Sandy Pearlman, Producer of the Clash and the Dictators, Dies
Robert Duncan, a longtime friend, wrote on Facebook, "Sandy Pearlman, poet, writer, songwriter, producer, manager, professor, polymath, visionary, passed peacefully, surrounded by love, at 12:30 am, July 26, 2016, in Marin County, California. A celebration of his exceptional life will be announced later."
A month ago, Duncan created a GoFundMe page to help cover Pearlman's medical costs after he had suffered a cerebral hemorrhage in December 2015 that "left him unable to walk, talk or fully comprehend his circumstances and in need of enormously expensive care." Duncan noted that Pearlman's healthcare coverage was set to expire on July 7. Less than $12,000 of their goal of $100,000 had been raised.
Born in New York on Aug. 8, 1943, Pearlman was one of the first wave of rock critics, writing for the groundbreaking magazine Crawdaddy! in 1967. Around that time, he was also looking for a heavy rock band to set music to a collection of poems he had written while in college. He found a Long Island-based group called Soft White Underbelly, and, with partner Murray Krugman, became their manager. By the time they signed with Columbia, they had changed their name to Blue Oyster Cult.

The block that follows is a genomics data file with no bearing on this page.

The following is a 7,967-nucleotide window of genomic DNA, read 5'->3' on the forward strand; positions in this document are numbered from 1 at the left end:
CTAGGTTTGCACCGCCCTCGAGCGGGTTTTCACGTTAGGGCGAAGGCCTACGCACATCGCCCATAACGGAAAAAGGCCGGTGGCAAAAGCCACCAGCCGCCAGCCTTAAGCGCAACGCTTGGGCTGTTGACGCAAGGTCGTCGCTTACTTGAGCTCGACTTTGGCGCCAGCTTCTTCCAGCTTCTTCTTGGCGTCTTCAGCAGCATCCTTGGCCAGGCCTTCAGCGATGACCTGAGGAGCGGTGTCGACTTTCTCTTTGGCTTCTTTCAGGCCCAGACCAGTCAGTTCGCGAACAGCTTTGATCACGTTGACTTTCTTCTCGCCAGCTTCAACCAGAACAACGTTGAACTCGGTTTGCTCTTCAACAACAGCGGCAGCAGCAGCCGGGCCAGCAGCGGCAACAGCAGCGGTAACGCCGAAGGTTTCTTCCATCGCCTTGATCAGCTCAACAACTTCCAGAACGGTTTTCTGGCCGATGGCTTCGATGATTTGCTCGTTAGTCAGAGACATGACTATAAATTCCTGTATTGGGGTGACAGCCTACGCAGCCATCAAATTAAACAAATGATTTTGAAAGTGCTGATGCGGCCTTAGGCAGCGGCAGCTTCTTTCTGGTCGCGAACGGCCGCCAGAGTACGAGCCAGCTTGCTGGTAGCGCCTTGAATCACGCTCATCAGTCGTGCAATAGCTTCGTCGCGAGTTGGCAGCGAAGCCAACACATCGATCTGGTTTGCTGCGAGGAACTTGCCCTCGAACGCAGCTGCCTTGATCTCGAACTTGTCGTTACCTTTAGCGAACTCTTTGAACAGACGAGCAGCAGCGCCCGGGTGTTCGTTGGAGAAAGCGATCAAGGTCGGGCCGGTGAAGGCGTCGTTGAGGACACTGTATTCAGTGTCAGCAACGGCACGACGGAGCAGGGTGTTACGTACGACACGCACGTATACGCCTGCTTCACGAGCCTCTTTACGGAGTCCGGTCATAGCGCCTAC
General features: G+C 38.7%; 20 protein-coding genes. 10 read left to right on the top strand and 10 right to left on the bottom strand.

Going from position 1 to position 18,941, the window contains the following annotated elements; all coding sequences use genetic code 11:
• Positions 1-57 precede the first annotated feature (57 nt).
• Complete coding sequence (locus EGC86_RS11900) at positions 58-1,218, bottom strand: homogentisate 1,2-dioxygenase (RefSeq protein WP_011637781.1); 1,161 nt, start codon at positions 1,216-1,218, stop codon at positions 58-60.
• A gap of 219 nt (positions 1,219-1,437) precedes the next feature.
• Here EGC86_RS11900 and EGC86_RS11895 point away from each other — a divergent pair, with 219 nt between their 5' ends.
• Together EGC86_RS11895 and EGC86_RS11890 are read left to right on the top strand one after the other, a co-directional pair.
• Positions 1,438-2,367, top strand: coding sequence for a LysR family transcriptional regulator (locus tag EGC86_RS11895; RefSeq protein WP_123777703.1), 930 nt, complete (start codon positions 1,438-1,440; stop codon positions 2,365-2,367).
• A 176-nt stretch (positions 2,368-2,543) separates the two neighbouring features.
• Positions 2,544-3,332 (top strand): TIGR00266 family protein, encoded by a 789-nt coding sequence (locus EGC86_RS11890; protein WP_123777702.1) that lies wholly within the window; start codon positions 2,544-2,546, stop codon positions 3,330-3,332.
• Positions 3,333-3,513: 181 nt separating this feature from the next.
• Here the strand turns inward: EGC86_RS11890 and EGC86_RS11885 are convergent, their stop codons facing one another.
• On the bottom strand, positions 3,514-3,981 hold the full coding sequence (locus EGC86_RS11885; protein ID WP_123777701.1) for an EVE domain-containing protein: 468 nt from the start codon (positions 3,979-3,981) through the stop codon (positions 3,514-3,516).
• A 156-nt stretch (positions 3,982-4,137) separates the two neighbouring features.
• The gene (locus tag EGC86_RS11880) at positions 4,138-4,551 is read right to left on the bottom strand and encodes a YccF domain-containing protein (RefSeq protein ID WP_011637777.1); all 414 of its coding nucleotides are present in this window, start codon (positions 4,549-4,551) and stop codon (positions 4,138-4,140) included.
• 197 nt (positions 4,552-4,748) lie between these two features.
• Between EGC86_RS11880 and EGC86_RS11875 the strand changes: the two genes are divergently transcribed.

Pearlman produced or co-produced (often with Krugman) most of Blue Oyster Cult's albums between their 1972 and 1988 and also wrote lyrics to many of their songs. This included all the tracks on 1988's Imaginos, which finally saw those poems given a musical setting.
But he wasn't restricted to brainy heavy metal. Pearlman produced the first three records by the seminal New York punk band the Dictators, Go Girl Crazy! (1975), Manifest Destiny (1977) and Bloodbrothers (1978). He also helped introduce the U.S. to the Clash via 1978's Give 'Em Enough Rope -- a modified version of their debut wouldn't arrive in America until 1979.
Even after his association with Blue Oyster Cullt ended in the mid-'90s, Pearlman continued to work in the music industry as a label head, studio owner and executive for several internet music companies, including emusic.com. He also taught music production and frequently lectured on the music business at seminars and conferences.
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